NWDS 7.3/7.4 uses the update site concept of Eclipse. This makes it easier to update NWDS as an updated component only needs to be updated at the central update site. No need to distribute a whole NWDS installation package to the developers. The NWDS update site even includes a zip archive of the latest NWDS. That means that the developer does not have to download a NWDS version from SAP Market Place or nwds.sap.com.
There is no separate NWDS 7.4 for NetWeaver Java 7.4. You use the 7.31 version when developing applicaitons for NW 7.4 (SAP Note). To set up an update site, first download the SCA
This SCA contains the archives, but not the tool needed to create the update site. You can download the tool from here: link. This tool is available for Windows.
The tools helps you in extracting the content of the SCA and to configure the update site URL. Afterwards, create an alias in the NW Java HTTP provider and copy the files to the directory specified by the alias.
Set the alias to updatesite_731SP13. This alias points to the directory /home/cesadm/updatesite/731SP13
On the server, the folder contente looks like this:
The total size of the update size here is 2.5 GB. To access the update site via HTTP, inform the complete path to index.html:
Debugging an application comes down to see what is going on during execution of the application. One way of debugging is to log specific messages to a file. To get e detail analysis of the program flow you set breakpoints. These breakpoints are set in your source code and are instructions of the Java VM to stop execution when it hits a breakpoint. After the execution stopped you can see the current values of variables.
The instructions here are for SAP Portal 7.x, but the overall process should be the same for the 7.3 portal.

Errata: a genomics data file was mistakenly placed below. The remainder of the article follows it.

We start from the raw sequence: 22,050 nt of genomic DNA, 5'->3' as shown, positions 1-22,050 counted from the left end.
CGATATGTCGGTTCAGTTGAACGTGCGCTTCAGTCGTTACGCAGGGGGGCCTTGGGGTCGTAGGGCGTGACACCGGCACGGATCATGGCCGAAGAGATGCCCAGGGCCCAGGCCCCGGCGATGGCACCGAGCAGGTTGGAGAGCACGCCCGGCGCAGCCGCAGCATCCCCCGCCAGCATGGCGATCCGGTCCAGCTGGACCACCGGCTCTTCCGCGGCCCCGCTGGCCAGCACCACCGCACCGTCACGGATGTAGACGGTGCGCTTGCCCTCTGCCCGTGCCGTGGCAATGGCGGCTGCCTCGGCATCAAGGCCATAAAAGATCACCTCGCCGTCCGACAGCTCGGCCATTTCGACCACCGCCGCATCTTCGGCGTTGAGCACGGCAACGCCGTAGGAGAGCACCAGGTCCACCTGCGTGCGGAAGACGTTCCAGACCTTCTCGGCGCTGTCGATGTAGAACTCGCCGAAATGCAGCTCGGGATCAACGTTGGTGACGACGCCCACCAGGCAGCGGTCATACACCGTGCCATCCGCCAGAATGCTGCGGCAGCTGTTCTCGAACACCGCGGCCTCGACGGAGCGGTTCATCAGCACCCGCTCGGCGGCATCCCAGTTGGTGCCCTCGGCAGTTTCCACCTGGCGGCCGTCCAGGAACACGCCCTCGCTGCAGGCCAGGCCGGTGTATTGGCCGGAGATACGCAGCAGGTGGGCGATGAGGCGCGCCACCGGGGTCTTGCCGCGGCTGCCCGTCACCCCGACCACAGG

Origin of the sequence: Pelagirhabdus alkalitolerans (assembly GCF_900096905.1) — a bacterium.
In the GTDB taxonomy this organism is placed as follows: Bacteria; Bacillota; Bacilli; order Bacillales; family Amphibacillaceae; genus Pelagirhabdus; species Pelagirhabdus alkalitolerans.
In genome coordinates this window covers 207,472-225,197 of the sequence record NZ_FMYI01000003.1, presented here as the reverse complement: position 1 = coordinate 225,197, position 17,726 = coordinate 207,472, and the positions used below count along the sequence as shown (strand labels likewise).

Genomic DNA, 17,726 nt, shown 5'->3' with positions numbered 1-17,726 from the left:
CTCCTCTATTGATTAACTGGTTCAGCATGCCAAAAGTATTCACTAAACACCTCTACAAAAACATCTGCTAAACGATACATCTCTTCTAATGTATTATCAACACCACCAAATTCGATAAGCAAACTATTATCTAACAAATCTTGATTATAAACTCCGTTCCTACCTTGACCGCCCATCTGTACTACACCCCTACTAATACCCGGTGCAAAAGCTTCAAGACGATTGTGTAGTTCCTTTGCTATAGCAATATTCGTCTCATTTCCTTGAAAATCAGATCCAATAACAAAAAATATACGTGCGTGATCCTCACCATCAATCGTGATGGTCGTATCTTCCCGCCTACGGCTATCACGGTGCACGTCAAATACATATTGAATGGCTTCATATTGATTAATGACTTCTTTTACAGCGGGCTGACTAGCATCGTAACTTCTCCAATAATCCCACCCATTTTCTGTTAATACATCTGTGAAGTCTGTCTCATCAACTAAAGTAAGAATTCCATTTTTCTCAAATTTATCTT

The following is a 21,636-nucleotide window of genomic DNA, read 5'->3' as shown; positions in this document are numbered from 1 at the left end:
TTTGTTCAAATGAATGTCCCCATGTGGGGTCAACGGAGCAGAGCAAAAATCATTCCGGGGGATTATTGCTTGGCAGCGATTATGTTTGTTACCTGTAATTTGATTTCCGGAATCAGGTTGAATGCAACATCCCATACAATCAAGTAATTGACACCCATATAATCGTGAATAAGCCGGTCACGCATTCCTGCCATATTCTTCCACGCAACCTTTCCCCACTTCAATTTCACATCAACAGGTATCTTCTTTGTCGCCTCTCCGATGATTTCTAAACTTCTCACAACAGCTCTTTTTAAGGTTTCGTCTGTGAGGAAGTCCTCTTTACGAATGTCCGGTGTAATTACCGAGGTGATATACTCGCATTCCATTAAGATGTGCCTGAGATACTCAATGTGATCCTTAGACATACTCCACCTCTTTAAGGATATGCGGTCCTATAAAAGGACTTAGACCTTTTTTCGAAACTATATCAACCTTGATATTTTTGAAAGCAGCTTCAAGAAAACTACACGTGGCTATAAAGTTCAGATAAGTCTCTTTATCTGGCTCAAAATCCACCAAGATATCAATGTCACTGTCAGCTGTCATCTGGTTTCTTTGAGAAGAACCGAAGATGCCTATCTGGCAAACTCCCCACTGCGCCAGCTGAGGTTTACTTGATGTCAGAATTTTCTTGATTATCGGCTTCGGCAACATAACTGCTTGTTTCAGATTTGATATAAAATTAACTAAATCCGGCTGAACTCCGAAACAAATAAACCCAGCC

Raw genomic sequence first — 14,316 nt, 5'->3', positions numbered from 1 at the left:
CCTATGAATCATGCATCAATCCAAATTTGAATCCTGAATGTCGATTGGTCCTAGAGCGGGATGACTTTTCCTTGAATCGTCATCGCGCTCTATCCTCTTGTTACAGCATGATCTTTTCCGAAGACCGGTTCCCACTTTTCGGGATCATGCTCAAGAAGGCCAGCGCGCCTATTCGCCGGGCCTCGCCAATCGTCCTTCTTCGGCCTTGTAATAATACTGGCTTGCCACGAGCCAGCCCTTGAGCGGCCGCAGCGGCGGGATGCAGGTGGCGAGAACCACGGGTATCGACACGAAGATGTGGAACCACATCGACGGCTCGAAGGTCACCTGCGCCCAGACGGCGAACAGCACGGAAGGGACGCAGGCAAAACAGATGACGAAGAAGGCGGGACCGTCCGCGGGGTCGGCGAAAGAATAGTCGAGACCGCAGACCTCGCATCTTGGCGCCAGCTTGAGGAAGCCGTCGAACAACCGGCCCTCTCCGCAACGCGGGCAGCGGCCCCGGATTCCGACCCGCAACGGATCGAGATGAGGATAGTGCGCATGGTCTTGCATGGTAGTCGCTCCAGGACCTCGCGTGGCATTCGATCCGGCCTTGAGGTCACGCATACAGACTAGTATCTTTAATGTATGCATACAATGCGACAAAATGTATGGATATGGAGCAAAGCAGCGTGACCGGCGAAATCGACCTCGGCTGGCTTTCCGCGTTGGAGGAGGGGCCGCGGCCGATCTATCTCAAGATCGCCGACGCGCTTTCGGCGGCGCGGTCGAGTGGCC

Before you can start debugging a portal application (PAR) you have to enable the debug option on your portal server. This means that you will enable a specific debug port to which your NWDS will connect. To actually debug the portal application you’ll use NWDS. This implies that you rarely will activate and execute a debug session in your productive portal environment. If you have debug a PAR that already is in production, something is wrong with how you release software.
The debug port is activated using the configtool. You set the debug port to an arbitrary value, just make sure that the port is free.
In the portal application, set breakpoints where you want the Java VM to stop execution so you can take a closer look at the VM environment.
This will instruct the VM to stop every time the array a gets a value assigned. Next step is to deploy the PAR. Make sure that you select the option: “Include the source code of the portal application”. If not, the debug won’t work.
To actually start the debug session you create a remote java application configuration:
Specify the portal project, the server and debug port (the one you gave in configtool). After clicking on debug, NWDS will connect to the Java VM and already present you with some nice information of the VM:
When you now execute the PAR, the Java VM will stop the application where you have set the breakpoint.
You can start exploring the current state of your application. The variables are shown with their current values:
To gain a deeper understanding of the environment of the PAR, you can also look at the request object and find out variables and their values: